Mimivirus

* Final gross prices may vary according to local VAT.

Get Access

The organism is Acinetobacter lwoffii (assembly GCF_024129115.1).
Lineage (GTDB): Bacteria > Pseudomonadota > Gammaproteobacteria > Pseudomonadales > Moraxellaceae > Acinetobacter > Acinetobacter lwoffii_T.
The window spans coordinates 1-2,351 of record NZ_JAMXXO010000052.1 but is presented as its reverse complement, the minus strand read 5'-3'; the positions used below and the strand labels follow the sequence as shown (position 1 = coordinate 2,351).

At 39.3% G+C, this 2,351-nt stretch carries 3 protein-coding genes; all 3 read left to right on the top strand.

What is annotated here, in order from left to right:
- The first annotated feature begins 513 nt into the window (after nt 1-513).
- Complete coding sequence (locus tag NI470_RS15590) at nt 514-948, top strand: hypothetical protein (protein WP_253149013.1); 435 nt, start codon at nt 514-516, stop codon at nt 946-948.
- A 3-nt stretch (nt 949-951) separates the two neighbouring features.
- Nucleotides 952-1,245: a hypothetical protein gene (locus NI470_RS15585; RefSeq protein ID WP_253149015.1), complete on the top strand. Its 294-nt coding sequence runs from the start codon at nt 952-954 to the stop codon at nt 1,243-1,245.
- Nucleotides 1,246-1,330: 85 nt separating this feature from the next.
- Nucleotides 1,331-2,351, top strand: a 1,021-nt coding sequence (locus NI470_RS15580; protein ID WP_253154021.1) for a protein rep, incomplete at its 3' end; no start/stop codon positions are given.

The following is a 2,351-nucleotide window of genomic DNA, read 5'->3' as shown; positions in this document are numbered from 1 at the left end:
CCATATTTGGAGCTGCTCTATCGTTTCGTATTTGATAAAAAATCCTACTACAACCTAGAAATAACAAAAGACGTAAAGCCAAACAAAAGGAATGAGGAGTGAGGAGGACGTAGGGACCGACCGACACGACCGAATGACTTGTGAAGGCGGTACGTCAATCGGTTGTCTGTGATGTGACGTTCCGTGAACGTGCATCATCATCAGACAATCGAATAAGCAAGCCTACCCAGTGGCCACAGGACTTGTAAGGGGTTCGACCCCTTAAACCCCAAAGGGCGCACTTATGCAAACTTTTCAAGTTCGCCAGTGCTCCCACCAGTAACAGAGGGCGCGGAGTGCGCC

Acanthamoeba polyphaga Mimivirus, the first representative and prototype member of the Mimiviridae, is the latest addition to the menagerie of lesser-known big DNA viruses. Due to the size of its particle—a fiber-covered icosahedral protein capsid with a diameter of 0.7 μm—Mimivirus was initially mistaken for an intracellular parasitic bacteria. Its 1.2-Mb genome sequence was then found to encode more than 900 proteins, many of them associated with functions never before encountered in a virus, such as four aminoacyl-tRNA synthetases. The finding of Mimivirus-encoded central components of the protein translation apparatus thought to be the signature of cellular organisms revived the debate about the origin of DNA viruses and their possible role in the emergence of the eukaryotic cell. Despite the many features making it unique in the viral world, Mimivirus is nevertheless phylogenetically close to other large DNA viruses, such as phycodnaviruses and iridoviruses, and most likely share a common ancestry with all nucleocytoplasmic large DNA viruses. Postgenomic studies have now started in various laboratories, slowly shedding some light on the physiology of the largest and most complex virus isolated to date. This chapter summarizes our present knowledge on Mimivirus.